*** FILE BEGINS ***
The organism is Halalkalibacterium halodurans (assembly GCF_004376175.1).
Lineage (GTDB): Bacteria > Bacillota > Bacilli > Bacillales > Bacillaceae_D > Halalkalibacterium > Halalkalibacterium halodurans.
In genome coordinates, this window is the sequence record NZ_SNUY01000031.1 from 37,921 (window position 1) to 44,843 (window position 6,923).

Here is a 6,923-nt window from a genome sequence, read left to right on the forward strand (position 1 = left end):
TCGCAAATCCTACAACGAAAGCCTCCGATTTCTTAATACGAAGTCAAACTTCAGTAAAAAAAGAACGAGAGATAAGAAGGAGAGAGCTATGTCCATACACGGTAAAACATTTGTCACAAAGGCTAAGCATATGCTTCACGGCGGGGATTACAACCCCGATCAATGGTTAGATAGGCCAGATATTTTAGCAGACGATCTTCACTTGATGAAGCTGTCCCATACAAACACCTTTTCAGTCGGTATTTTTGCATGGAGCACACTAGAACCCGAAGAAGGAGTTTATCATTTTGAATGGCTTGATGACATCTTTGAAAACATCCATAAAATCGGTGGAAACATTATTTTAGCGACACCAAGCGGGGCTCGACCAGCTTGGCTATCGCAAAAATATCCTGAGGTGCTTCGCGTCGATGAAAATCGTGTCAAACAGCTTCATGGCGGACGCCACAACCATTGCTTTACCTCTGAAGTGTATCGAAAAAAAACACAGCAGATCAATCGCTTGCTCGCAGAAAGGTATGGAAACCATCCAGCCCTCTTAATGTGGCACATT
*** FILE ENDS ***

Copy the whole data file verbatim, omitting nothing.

The organism is Halalkalibacterium halodurans (assembly GCF_004376175.1).
Lineage (GTDB): Bacteria > Bacillota > Bacilli > Bacillales > Bacillaceae_D > Halalkalibacterium > Halalkalibacterium halodurans.
In genome coordinates, this window is the sequence record NZ_SNUY01000031.1 from 37,921 (window position 1) to 44,843 (window position 6,923).

Here is a 6,923-nt window from a genome sequence, read left to right on the forward strand (position 1 = left end):
TCGCAAATCCTACAACGAAAGCCTCCGATTTCTTAATACGAAGTCAAACTTCAGTAAAAAAAGAACGAGAGATAAGAAGGAGAGAGCTATGTCCATACACGGTAAAACATTTGTCACAAAGGCTAAGCATATGCTTCACGGCGGGGATTACAACCCCGATCAATGGTTAGATAGGCCAGATATTTTAGCAGACGATCTTCACTTGATGAAGCTGTCCCATACAAACACCTTTTCAGTCGGTATTTTTGCATGGAGCACACTAGAACCCGAAGAAGGAGTTTATCATTTTGAATGGCTTGATGACATCTTTGAAAACATCCATAAAATCGGTGGAAACATTATTTTAGCGACACCAAGCGGGGCTCGACCAGCTTGGCTATCGCAAAAATATCCTGAGGTGCTTCGCGTCGATGAAAATCGTGTCAAACAGCTTCATGGCGGACGCCACAACCATTGCTTTACCTCTGAAGTGTATCGAAAAAAAACACAGCAGATCAATCGCTTGCTCGCAGAAAGGTATGGAAACCATCCAGCCCTCTTAATGTGGCACATT